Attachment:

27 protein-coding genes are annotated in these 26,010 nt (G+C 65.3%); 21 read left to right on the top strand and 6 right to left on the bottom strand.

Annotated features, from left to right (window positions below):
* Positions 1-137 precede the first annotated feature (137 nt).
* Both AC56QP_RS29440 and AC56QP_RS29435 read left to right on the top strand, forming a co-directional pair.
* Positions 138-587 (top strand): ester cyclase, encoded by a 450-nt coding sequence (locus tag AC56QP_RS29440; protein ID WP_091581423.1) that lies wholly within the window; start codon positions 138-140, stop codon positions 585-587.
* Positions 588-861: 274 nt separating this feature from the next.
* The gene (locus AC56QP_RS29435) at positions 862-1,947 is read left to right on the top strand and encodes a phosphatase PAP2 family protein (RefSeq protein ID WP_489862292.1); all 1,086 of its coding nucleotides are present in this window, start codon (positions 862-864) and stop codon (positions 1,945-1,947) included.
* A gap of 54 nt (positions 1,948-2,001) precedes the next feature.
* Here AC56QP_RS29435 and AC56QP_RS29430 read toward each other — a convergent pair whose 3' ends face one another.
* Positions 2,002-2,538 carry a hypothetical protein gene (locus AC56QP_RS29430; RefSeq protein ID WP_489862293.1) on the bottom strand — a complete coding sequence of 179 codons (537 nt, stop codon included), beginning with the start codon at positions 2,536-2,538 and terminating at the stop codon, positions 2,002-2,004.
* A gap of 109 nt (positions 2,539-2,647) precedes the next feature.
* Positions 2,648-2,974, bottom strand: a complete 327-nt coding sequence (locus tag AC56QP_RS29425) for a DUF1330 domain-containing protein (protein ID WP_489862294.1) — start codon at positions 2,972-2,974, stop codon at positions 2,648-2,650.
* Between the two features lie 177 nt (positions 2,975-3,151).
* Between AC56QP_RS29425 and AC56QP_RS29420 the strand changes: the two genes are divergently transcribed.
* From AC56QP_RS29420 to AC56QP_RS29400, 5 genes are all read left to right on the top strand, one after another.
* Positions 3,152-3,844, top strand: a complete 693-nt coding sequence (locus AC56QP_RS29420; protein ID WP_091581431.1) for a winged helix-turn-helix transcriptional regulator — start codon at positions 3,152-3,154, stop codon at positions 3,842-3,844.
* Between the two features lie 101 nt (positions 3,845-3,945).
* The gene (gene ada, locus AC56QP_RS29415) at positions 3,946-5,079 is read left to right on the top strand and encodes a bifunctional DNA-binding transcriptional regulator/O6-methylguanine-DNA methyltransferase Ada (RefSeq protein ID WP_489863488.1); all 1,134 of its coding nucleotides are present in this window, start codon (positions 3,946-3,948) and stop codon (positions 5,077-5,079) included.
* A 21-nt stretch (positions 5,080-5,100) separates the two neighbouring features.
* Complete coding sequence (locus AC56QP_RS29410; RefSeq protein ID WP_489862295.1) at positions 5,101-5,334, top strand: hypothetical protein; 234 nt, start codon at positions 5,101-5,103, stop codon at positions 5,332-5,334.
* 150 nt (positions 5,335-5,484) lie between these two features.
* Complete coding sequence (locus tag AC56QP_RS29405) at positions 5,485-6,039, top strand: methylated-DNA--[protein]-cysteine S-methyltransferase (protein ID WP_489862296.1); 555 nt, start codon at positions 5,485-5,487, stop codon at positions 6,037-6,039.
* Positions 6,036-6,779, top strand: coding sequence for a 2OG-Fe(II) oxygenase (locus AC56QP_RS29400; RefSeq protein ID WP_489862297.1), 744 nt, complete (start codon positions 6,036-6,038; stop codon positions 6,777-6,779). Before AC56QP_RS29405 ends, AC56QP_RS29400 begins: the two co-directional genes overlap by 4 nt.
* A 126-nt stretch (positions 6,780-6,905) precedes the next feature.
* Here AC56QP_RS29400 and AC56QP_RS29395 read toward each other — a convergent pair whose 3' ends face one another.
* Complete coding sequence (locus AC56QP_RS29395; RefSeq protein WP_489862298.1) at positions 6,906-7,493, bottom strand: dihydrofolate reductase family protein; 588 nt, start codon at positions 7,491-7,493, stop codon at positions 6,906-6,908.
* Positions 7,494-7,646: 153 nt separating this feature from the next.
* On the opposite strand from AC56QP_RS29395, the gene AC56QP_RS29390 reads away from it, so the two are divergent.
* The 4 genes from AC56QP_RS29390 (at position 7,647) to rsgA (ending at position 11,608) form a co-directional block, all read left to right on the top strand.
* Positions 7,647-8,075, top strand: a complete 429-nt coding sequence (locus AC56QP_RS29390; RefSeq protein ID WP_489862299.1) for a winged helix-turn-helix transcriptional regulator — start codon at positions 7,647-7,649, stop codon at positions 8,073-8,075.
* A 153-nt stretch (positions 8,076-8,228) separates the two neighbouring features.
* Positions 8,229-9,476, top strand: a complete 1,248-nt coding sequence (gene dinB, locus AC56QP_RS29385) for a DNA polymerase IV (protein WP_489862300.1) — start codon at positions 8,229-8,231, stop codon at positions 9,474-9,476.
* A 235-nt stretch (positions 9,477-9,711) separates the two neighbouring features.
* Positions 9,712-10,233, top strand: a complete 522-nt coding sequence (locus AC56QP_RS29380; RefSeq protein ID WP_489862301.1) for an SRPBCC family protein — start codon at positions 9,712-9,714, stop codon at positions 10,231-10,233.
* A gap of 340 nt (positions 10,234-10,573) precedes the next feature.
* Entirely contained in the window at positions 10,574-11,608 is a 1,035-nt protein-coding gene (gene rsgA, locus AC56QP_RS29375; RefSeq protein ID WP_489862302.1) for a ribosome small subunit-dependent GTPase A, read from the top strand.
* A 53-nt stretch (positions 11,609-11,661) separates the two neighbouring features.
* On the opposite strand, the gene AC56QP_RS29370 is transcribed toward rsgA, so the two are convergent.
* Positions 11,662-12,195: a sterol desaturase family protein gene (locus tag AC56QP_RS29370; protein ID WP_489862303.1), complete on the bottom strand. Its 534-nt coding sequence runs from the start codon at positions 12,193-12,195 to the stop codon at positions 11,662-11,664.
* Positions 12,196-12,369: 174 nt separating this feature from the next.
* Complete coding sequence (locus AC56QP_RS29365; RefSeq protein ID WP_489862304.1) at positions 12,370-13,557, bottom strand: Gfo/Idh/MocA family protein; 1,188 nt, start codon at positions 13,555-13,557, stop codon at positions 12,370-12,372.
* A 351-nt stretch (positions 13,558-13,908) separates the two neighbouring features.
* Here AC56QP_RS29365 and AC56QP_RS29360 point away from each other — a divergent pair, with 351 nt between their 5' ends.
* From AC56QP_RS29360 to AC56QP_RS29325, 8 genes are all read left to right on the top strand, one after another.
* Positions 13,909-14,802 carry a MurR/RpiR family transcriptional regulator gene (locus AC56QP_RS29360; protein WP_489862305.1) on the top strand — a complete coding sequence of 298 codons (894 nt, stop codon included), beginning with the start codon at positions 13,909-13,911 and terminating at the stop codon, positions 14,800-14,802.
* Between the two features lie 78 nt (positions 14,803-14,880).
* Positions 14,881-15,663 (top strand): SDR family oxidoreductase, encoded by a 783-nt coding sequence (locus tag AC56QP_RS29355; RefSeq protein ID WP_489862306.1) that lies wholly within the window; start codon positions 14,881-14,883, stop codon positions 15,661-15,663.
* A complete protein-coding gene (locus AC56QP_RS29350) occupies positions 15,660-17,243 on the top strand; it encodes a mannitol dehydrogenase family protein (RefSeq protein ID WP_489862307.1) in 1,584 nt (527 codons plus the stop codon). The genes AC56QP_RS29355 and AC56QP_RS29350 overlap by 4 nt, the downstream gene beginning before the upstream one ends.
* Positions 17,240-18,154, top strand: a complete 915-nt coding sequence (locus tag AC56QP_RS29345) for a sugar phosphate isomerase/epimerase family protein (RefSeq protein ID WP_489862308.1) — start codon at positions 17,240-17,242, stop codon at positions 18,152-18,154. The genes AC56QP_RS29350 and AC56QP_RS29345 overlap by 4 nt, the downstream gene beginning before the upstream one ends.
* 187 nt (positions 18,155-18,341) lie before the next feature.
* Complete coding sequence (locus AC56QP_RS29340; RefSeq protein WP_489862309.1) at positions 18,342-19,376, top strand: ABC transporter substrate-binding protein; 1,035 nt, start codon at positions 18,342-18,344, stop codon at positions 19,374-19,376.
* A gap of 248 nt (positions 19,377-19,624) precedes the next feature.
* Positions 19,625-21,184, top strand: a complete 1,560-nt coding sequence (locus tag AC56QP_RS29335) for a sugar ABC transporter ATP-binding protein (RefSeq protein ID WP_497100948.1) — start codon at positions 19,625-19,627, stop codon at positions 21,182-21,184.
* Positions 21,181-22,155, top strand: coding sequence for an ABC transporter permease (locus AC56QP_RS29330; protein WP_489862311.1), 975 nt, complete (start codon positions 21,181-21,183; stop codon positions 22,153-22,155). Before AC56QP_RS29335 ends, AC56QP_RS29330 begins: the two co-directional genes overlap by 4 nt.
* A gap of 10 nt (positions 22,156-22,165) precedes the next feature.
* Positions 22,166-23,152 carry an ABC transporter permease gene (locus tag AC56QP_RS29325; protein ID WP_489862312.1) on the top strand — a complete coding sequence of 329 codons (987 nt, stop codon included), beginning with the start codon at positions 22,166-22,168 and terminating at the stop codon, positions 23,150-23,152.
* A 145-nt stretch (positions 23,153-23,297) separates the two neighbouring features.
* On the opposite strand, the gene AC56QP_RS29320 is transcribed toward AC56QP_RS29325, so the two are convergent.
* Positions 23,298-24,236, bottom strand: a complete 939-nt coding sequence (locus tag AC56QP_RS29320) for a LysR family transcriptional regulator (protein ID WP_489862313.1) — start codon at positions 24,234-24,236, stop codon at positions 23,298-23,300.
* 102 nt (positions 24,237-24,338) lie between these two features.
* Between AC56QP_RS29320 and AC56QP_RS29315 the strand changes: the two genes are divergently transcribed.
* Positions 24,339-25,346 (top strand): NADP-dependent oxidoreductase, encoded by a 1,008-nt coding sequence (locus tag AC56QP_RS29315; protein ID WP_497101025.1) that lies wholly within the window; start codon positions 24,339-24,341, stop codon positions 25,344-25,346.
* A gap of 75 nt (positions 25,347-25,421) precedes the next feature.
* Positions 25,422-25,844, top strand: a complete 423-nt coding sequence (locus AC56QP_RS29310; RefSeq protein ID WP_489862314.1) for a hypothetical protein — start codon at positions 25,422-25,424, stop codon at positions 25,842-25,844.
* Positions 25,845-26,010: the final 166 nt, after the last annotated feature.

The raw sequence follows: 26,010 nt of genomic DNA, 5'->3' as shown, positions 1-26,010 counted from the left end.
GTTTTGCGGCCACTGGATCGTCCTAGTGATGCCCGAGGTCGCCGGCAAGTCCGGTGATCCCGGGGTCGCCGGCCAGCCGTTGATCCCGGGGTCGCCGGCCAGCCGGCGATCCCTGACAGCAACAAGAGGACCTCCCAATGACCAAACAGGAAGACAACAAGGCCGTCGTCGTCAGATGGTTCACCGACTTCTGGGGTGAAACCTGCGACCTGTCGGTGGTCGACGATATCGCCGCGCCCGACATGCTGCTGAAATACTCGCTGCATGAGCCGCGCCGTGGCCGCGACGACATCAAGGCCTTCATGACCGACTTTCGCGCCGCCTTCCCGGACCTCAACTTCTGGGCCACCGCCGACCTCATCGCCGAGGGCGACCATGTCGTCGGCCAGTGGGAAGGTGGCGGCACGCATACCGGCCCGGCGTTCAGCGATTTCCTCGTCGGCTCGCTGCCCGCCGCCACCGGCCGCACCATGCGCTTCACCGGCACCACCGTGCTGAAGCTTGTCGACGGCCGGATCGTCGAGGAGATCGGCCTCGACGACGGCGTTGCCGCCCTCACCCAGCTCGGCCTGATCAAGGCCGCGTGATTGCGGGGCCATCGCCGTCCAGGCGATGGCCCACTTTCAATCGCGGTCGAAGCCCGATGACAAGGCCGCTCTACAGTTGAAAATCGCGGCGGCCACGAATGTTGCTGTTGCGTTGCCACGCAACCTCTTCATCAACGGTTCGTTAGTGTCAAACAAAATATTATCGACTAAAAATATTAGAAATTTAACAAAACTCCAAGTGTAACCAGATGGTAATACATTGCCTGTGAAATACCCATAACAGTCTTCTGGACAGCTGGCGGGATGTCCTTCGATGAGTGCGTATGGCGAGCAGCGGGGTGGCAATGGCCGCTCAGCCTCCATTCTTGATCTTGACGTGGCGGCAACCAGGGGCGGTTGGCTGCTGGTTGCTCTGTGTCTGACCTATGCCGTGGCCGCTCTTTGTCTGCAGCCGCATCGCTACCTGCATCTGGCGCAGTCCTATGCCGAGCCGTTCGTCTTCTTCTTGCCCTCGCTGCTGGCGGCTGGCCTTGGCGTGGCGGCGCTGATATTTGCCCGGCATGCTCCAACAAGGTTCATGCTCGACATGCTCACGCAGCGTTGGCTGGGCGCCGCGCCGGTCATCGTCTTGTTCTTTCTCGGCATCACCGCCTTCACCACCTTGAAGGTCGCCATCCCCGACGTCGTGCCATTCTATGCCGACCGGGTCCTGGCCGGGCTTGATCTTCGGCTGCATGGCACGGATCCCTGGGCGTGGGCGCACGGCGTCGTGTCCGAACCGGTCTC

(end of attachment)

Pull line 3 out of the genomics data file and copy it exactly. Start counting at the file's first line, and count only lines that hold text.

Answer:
* Positions 1-137 precede the first annotated feature (137 nt).